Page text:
Case Report | Open Access
Drug-Induced QT Prolongation as a Result of an Escitalopram Overdose in a Patient with Previously Undiagnosed Congenital Long QT Syndrome
We present a case of drug-induced QT prolongation caused by an escitalopram overdose in a patient with previously undiagnosed congenital LQTS. A 15-year-old Caucasian female presented following a suicide attempt via an escitalopram overdose. The patient was found to have a prolonged QT interval with episodes of torsades de pointes. The patient was admitted to the telemetry unit and treated. Despite the resolution of the torsades de pointes, she continued to demonstrate a persistently prolonged QT interval. She was seen by the cardiology service and diagnosed with congenital long QT syndrome. This case illustrates the potential for an escitalopram overdose to cause an acute QT prolongation in a patient with congenital LQTS and suggests the importance of a screening electrocardiogram prior to the initiation of SSRIs, especially in patients at high risk for QT prolongation.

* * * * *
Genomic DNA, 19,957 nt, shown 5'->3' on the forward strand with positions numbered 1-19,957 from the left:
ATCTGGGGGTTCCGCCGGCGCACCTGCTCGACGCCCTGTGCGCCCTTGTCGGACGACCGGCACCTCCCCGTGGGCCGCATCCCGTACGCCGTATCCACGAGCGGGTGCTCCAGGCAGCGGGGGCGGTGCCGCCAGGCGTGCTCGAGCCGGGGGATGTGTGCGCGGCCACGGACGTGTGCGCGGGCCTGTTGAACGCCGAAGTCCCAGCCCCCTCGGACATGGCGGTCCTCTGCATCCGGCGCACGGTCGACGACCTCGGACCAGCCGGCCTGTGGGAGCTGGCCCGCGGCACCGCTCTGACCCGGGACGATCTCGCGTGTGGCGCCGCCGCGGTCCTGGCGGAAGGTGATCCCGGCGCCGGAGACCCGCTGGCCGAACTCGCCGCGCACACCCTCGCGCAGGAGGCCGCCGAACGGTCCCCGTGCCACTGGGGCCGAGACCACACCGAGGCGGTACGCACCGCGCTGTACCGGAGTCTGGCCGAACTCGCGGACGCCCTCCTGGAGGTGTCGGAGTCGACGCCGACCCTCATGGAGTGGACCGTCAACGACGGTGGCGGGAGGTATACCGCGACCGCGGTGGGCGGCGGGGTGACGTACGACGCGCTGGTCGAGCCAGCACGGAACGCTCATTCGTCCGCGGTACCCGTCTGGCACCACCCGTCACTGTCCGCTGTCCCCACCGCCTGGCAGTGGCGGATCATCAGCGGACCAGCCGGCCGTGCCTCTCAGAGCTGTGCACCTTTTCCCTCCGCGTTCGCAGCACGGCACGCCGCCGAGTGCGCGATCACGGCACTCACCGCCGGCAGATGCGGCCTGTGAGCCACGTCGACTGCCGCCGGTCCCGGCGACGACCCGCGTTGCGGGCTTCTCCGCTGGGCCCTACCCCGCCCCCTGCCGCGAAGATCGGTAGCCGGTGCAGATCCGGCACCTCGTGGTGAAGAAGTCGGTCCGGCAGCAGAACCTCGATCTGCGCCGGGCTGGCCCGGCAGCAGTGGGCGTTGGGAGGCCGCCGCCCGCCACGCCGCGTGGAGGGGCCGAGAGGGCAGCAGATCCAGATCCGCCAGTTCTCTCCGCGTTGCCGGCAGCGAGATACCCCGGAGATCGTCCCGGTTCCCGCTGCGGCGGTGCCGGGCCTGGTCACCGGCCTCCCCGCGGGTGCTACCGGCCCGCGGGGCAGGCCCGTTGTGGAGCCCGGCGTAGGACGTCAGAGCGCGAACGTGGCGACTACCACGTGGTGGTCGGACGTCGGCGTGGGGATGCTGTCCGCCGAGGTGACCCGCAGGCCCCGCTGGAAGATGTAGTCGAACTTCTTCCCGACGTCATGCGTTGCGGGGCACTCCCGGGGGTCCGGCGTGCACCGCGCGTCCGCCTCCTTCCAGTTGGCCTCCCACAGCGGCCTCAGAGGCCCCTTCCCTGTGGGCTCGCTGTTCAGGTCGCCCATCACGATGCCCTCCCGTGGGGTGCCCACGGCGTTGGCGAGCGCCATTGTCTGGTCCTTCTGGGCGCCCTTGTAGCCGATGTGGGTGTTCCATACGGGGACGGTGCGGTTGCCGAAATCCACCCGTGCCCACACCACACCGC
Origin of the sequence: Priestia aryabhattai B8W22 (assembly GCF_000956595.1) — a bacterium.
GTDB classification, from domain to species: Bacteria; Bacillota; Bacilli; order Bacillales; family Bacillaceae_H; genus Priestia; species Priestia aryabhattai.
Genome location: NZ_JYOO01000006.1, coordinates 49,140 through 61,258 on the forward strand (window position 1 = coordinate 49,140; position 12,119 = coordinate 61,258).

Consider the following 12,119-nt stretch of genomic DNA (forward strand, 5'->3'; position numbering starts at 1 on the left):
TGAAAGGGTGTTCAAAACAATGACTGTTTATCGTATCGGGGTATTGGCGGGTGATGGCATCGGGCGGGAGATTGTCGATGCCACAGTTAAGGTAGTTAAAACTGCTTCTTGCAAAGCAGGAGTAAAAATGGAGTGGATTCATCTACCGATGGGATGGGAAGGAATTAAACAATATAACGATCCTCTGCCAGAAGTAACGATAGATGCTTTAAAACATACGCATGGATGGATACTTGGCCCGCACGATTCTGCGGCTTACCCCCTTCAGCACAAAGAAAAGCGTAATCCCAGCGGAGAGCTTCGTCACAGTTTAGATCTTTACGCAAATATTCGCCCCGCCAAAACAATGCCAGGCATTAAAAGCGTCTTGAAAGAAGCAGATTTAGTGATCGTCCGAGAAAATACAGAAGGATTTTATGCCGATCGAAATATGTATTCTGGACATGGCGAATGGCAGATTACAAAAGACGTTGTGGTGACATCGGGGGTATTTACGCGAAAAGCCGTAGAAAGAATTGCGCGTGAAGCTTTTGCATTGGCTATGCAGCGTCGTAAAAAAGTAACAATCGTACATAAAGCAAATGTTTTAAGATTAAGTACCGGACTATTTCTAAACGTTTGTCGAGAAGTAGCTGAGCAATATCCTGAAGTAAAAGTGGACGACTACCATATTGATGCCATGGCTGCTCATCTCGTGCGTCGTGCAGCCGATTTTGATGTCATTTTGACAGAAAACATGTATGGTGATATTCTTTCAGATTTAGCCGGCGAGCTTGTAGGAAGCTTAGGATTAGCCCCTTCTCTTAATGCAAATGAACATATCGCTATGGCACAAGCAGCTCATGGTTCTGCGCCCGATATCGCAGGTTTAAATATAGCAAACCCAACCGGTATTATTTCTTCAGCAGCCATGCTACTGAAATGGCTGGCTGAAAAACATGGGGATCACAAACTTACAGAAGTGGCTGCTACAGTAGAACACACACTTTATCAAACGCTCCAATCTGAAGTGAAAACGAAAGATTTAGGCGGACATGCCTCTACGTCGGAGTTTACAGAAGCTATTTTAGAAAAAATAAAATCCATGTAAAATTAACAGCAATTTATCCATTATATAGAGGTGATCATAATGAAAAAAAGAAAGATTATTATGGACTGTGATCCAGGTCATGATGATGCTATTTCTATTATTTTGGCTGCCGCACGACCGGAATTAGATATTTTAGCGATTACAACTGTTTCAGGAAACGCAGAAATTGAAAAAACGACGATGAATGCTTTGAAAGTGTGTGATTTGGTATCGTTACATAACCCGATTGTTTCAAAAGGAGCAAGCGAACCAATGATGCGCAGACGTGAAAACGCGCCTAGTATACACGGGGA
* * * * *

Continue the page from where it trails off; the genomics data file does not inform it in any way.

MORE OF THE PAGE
Long QT syndrome (LQTS) is a disorder of myocardial conduction characterized by a prolonged QT interval seen on an electrocardiogram. LQTS can lead to a polymorphic ventricular tachycardia, known as torsades de pointes, which may subsequently lead to ventricular fibrillation and sudden cardiac death. Although often caused by mutations in genes that code for a variety of myocardial ion channels, LQTS may be caused by a variety of risk factors, including drug-induced side effects. Medications known to cause QT prolongation include quinolones, macrolides, class IA and class III antiarrhythmics, cholinergic antagonists, tricyclic antidepressants, and phenothiazines. Selective serotonin reuptake inhibitors (SSRIs) have also been shown to cause LQTS . We describe a unique case of acute QT prolongation as a result of an escitalopram overdose in a patient that was eventually found to have a congenital LQTS.
2. Case Report